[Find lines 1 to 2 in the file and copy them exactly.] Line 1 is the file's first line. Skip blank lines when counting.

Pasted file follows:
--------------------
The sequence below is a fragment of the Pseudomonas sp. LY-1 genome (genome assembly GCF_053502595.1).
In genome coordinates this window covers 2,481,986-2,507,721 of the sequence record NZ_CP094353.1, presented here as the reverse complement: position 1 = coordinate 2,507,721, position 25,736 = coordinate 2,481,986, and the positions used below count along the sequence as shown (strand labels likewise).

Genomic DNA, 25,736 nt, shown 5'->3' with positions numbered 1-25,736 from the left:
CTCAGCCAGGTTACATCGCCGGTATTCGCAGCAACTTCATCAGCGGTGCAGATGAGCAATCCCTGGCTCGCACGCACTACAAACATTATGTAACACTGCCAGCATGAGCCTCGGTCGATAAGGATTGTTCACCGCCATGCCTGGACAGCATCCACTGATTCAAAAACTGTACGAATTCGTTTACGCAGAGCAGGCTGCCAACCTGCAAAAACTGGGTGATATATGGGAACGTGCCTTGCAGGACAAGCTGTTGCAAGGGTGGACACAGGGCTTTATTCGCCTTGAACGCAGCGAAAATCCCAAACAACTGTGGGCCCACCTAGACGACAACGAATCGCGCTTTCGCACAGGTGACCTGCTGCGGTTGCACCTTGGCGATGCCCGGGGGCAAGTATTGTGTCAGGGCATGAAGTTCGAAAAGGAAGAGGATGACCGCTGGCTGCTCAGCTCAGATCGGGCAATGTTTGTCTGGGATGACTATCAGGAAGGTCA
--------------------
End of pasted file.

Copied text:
The sequence below is a fragment of the Pseudomonas sp. LY-1 genome (genome assembly GCF_053502595.1).
In genome coordinates this window covers 2,481,986-2,507,721 of the sequence record NZ_CP094353.1, presented here as the reverse complement: position 1 = coordinate 2,507,721, position 25,736 = coordinate 2,481,986, and the positions used below count along the sequence as shown (strand labels likewise).